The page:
Want the news summarized?
Subscribe to The Morning Report.
I live at the very end of a winding vortex of streets that dead-end into a canyon. Lyft drivers consistently marvel, “I never knew this little street existed!”
This is all to say that no one ever stumbles across my street by accident, and it’s very easy to spot outsiders. And there is a constant stream of outsiders thanks to a neighbor who frequently rents out her place on Airbnb.
Since so many people feel compelled to share – and by share, I mean rage against, complain about, condemn, drum up fear about – their experiences with their neighbors’ Airbnb guests, I feel obligated to describe my experience.
That’s it. That’s the whole experience.
Airbnb guests sometimes wander in front of various houses searching for their rental, or even ask us directly where my neighbor’s home is. I suppose I could decide this is an intrusion, but it’s certainly no more invasive than the fellow homeowner who wanders around with a camera, searching for HOA violations to report, or the neighbors who stop by for all kinds of mundane reasons.
Other experiences with Airbnb guests include: polite smiles and nods, and the time two women went out of their way to ask where on the street – which is open to everyone – they should park in order to inconvenience residents the least.
This steady stream of travelers has been consistent for years, and none of them has ever been as annoying as my actual neighbor, who when she’s home hosts strange, loud drum circles and full moon parties.
I wouldn’t think my non-experience with Airbnb guests would be very newsworthy if it weren’t for the steady stream of complaints about these guests – Their suitcases are noisy! They party into the night! They haven’t done anything whatsoever to inconvenience me, but I’m annoyed anyway! – on social media and in print.
I have made a willing decision to live in the urban core of one of the largest cities in the United States. That decision comes with an acknowledgment that I’m going to be around a lot of people, a lot of the time.
The city can and should regulate Airbnbs, bike-shares and the other myriad services that result in connections and exchanges between people. But unless the law confines us all to our homes for eternity, we’re necessarily going to encounter other humans at some point – some of whom might be annoying or who might do things in a way that’s not exactly how we would do them. At some point, we either need to be OK with that, or move somewhere with fewer people.
What VOSD Learned This Week
San Diego Unified will almost certainly ask voters in November to approve yet another multibillion-dollar construction bond. The projects it says it will build with the money are virtually identical to projects it already promised to build using money from its last two multibillion-dollar bonds. The district said part of the need for the latest bond comes from state budget cuts – but the state is giving schools more money than ever. The district’s explanation for what cuts it was referring to is pretty amazing.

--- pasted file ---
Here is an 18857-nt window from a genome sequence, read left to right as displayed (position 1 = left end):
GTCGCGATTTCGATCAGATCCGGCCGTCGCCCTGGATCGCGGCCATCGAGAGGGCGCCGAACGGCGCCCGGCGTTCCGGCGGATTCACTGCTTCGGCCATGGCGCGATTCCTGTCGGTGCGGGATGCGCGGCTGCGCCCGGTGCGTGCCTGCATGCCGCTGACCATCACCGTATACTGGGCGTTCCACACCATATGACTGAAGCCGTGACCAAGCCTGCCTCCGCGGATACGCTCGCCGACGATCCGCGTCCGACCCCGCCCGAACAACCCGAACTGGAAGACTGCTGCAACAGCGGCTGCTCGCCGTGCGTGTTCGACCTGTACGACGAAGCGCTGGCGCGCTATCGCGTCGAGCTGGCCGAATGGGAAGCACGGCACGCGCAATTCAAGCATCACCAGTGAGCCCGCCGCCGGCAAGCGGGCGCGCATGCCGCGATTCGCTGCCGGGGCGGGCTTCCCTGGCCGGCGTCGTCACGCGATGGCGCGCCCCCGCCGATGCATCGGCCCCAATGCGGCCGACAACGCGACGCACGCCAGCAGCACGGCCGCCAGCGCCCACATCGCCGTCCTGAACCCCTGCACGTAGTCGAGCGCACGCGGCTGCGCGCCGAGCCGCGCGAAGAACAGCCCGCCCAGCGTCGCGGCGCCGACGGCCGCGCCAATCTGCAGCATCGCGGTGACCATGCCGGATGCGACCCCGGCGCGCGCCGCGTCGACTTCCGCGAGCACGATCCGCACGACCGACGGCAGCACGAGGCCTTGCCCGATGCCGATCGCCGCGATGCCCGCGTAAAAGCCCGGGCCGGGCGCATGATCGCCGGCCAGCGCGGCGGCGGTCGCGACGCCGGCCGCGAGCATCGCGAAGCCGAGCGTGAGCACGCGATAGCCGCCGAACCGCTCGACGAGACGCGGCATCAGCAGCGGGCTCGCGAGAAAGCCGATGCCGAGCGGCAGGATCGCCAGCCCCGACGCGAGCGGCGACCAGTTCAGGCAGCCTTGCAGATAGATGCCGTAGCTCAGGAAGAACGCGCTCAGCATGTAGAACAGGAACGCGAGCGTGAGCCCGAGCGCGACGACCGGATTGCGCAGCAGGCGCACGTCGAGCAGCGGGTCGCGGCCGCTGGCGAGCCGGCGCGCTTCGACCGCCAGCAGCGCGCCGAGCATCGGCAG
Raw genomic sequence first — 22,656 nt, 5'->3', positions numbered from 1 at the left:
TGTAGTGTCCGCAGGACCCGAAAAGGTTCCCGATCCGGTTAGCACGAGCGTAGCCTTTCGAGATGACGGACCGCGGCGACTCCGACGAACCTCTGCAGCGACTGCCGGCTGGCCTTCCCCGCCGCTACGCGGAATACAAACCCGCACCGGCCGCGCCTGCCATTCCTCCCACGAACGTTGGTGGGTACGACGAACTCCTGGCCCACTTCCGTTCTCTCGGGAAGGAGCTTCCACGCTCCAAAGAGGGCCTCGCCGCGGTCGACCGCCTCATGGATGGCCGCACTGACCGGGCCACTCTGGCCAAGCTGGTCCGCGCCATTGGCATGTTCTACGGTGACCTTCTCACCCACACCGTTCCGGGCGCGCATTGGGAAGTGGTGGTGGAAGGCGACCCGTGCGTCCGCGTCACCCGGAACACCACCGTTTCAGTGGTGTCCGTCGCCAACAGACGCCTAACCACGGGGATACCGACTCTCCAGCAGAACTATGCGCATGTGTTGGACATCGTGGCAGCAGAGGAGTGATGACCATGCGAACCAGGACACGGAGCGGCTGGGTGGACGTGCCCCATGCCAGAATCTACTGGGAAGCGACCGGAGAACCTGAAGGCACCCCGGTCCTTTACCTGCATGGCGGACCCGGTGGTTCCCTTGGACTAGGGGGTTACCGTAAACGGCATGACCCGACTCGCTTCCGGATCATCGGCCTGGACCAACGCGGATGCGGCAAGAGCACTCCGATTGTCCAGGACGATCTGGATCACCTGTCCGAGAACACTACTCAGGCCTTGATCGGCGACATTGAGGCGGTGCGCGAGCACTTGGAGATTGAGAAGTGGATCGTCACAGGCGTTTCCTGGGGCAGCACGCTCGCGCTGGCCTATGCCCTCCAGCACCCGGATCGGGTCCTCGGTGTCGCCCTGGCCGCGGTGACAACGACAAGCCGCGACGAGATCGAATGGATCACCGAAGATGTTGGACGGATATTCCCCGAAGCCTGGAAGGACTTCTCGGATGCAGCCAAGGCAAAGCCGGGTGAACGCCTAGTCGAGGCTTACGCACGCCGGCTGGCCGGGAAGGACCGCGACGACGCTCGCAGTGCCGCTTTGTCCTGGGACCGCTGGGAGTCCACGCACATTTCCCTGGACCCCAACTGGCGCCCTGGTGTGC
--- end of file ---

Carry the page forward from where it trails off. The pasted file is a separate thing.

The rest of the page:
Given all these discrepancies and unfulfilled promises from earlier bonds, you might think the school board would scrutinize this latest proposal pretty closely, right? Lol, you must be new here.
What does a woman falling in a shopping center parking lot have to do with a marijuana dispensary? Or a call to tow a car made from an office complex? According to former Police Chief Shelley Zimmerman, those calls and others are evidence of the dangers of marijuana businesses.
Most immigrants caught illegally entering the country under the new “zero tolerance” policy end up pleading guilty – some want to leave jail as quickly as possible, some want to reunite with their children, etc. When the first such case went to trial recently, it did not go well for the government. And lots of cases since then have been dismissed too.
Everyone was hoping to get a better understanding of just how much short-term vacation rentals impact the housing market. Everyone is still waiting, following this study that very much did not look into that.
San Diego County is unique in requiring welfare applicants to submit to random home searches. That policy is being challenged again – and Kelly Davis unearthed some information casting serious doubt on the program’s efficacy.
What I’m Reading
- I’m in awe of these profiles of the Capital Gazette journalists who were killed this week: They’re full of vibrant, funny anecdotes and rich details – and they were written on deadline by the victims’ traumatized colleagues. (Baltimore Sun)
- The truth about MS-13, from someone who actually covers the gang closely. (ProPublica)
- Welp, this is terrifying. (Vanity Fair)
- The CEO of a facial recognition software company says the technology is too fraught with racial bias to be used by law enforcement. (TechCrunch)
- Getting Roxane Gay to write the opening essay for ESPN the Magazine’s body issue was a downright inspired decision. (ESPN/The Undefeated)
- The raised-eyebrow emoji was made for this piece: Jill Abramson takes the New York Times to task for ignoring the candidacy of Alexandria Ocasio-Cortez, and for its treatment of reporter Ali Watkins. (Daily Beast)
- I am not ashamed of my pickle juice addiction. (Wall Street Journal)
Line of the Week
“(Ariana) Grande, meanwhile, is a Starbucks unicorn Frap in human form, a thicket of hair pulled into a ponytail on her crown, a swoop of black eyeliner, an oversized sweater dress that makes her look like even more of an adorable, tiny baby than she already does.” – This is one of the most delightful celebrity gossip posts I’ve ever read (and that’s saying something!), which is exactly what I needed after this week.